Yesterday, we got back from a week-long trip to Argentina. Yes, the food, wine, people, and all of the sights were great. Going to Argentina and having a fabulous time is like having Randy Quaid over for dinner and getting the police called on you; it's just going to happen. So, rather than do a day-by-day kind of account, I'm instead going to talk about some of the surprises we encountered while we were in country.
Argentinians operate on a slightly different schedule. It's not really a country that's suited for early risers. The first day we got there, we went to this really nice restaurant there on the bay and attempted to secure a table for dinner. It was about 7:30 PM at the time, and the place was buzzing with people. When we went up to the host and asked for a table though, he told us the restaurant was closed until dinner started. I asked, "Who are all of those people eating?" He said, "They're still finishing lunch."
When you adjust to the schedule and find yourself eating dinner at midnight, you'll see the tables around you full of families. And they're not families eating late because they're running from the law or because they just had to bail Mom out of jail, it's just how they roll.
It's hard to overestimate the importance of beef in Argentina. I made a lot of jokes before we went on how I'd be surviving the next week solely on rib eyes and malbec, just like Marlon Brando. That was actually an incredibly prescient observation. Pretty much every meal is beef, with a side of a beef, a cup of au jus as your beverage, and beef cake for dessert. If you need a toothpick, they give you a cow tendon.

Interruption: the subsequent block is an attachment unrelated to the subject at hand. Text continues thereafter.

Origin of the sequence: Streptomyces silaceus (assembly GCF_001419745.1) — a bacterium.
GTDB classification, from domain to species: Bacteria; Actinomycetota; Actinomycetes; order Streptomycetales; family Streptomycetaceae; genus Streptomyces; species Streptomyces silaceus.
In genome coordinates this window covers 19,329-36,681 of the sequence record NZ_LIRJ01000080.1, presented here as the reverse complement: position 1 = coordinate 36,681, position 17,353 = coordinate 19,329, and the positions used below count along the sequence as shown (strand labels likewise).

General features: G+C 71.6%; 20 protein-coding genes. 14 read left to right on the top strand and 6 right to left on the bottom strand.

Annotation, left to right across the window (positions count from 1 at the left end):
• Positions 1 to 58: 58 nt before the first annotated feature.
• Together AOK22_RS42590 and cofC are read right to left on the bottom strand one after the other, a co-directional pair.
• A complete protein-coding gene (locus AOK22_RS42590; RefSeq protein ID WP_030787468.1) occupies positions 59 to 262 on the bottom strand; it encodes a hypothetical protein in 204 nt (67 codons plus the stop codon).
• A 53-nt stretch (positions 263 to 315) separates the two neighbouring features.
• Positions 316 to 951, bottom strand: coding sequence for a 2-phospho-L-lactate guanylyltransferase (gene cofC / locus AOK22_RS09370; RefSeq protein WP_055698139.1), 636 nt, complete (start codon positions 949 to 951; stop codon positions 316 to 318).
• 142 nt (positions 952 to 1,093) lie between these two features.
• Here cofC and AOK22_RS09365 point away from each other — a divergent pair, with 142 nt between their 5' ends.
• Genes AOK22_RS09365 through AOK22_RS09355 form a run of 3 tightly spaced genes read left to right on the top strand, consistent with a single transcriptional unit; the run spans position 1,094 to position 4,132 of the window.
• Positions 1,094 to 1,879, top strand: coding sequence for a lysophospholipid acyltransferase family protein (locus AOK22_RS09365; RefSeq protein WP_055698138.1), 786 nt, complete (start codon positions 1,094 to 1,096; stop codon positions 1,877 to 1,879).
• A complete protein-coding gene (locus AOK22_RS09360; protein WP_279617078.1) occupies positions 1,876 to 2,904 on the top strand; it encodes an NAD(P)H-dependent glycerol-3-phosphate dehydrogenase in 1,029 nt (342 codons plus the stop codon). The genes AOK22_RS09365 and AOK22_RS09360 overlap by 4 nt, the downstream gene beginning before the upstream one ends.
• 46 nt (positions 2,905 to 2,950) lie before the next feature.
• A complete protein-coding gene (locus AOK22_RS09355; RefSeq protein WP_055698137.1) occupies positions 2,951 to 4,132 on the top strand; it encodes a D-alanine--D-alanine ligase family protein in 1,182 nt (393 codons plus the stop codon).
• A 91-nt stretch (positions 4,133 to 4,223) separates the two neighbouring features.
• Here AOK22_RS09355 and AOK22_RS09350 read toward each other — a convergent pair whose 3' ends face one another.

At one point, we got this glowing restaurant recommendation in Mendoza. She told us the restaurant, the waiter to ask for, and the exact thing to order. With that level of detail, you get pretty excited as to what's coming. We proceeded to find the restaurant and the waiter, and we ordered as we told. About fifteen minutes later, the waiter comes out with a big grin and a huge plate. What was on the plate? What was this incredibly awesome meal that we were in store for? It was a 4 pound hunk of incredibly rare steak that we were all to share. No vegetables, no sides, just meat. (And yes, it was a hell of a steak.) When in Argentina, switch to carnivore mode.
They're still figuring out the tourist thing. One day, we took this epic tour of the Andes. The tour itself was just amazing; it's hard to describe how majestic those mountains were. About halfway through the tour, we stopped at this little village up in Andes for lunch. It didn't take us long to discover that something was wrong with our waiter. I had to ask for my ice cream dessert (absurdly great ice cream across the whole country) roughly 157 times. Rather than ask for the 158th time, I went up to the manager and explained my frustration. The manager gave me a remarkably honest explanation: the waiter was just really, really drunk.
The manager called the waiter over so we could all talk together, and he asked the waiter a couple of questions. "Are you drunk?" No response. "Did this guy ever get his ice cream?" No response. "Fine, go back to work." I love it that, at this little tourist trap cafe, it's not totally unreasonable to get a smashed waiter, as long as he's timely with the ice cream.
I could go on and on about the surprises, but the whole point here is that the place is different. I don't really see the point in travelling if it's just like home. I, for one, welcome the late night dinners with infants, the daily 2 pound allotment of sirloin, and the gloriously drunk waiters. Mucho gusto, Argentina!Posted by Cody at January 4, 2010 9:51 PM